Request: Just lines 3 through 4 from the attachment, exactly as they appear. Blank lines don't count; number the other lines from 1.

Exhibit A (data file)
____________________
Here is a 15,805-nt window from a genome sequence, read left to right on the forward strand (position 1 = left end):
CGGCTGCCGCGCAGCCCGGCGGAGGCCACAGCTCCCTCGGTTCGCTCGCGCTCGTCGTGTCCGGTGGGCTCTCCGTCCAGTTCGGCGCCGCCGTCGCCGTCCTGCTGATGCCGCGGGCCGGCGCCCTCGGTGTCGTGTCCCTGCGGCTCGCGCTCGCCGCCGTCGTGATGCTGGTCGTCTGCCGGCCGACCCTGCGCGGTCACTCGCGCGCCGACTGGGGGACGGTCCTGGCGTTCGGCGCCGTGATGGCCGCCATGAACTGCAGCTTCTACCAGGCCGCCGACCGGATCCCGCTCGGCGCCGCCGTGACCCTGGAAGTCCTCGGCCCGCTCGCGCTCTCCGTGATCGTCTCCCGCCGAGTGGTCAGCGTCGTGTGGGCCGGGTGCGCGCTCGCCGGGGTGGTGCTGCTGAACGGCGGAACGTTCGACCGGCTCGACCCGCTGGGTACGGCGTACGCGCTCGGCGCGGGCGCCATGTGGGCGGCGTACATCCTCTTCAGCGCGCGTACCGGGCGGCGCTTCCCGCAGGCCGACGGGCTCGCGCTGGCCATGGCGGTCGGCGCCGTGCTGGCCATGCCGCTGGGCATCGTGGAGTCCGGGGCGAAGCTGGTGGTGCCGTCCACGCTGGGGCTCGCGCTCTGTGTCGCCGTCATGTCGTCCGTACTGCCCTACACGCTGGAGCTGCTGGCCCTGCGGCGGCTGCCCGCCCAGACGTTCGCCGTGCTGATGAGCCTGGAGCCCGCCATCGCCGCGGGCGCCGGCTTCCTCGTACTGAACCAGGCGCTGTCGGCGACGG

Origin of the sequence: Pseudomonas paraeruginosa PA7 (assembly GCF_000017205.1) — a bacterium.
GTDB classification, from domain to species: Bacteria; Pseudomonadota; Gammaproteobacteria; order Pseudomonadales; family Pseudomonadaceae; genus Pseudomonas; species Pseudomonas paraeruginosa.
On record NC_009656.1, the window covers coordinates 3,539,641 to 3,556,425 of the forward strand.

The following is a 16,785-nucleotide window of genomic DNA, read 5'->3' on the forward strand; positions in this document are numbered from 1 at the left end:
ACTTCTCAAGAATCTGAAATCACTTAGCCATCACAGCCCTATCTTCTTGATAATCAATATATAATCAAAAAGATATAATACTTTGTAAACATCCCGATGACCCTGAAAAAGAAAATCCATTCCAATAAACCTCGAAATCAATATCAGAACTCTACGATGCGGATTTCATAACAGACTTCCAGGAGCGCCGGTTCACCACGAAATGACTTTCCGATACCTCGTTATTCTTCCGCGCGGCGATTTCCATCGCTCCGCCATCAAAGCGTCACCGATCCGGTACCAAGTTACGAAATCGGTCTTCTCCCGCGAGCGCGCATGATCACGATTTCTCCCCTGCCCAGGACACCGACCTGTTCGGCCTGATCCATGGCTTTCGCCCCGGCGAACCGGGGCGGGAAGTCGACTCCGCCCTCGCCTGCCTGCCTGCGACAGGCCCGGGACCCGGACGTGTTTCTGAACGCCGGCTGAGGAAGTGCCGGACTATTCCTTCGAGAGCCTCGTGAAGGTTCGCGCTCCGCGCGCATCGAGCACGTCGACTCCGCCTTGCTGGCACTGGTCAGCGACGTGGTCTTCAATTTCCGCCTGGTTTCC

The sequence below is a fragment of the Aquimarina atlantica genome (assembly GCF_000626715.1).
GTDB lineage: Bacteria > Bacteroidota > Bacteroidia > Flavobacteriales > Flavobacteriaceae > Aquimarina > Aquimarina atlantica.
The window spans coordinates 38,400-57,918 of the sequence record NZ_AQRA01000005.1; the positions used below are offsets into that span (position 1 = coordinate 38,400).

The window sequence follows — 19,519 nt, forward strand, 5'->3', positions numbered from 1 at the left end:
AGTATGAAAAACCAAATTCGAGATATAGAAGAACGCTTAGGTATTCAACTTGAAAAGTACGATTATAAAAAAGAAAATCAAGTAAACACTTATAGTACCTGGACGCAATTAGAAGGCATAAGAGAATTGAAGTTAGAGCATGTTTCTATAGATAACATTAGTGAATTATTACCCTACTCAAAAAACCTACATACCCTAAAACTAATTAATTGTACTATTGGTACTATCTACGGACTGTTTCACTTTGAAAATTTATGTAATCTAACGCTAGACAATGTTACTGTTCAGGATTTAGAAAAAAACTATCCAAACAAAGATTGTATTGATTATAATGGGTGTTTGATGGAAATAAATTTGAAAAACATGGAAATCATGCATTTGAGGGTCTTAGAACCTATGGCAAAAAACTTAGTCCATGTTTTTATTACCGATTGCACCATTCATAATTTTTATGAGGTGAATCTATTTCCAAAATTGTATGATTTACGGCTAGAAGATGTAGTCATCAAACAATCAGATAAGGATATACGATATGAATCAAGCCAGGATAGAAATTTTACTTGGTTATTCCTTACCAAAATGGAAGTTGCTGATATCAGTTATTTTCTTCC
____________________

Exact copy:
Origin of the sequence: Pseudomonas paraeruginosa PA7 (assembly GCF_000017205.1) — a bacterium.
GTDB classification, from domain to species: Bacteria; Pseudomonadota; Gammaproteobacteria; order Pseudomonadales; family Pseudomonadaceae; genus Pseudomonas; species Pseudomonas paraeruginosa.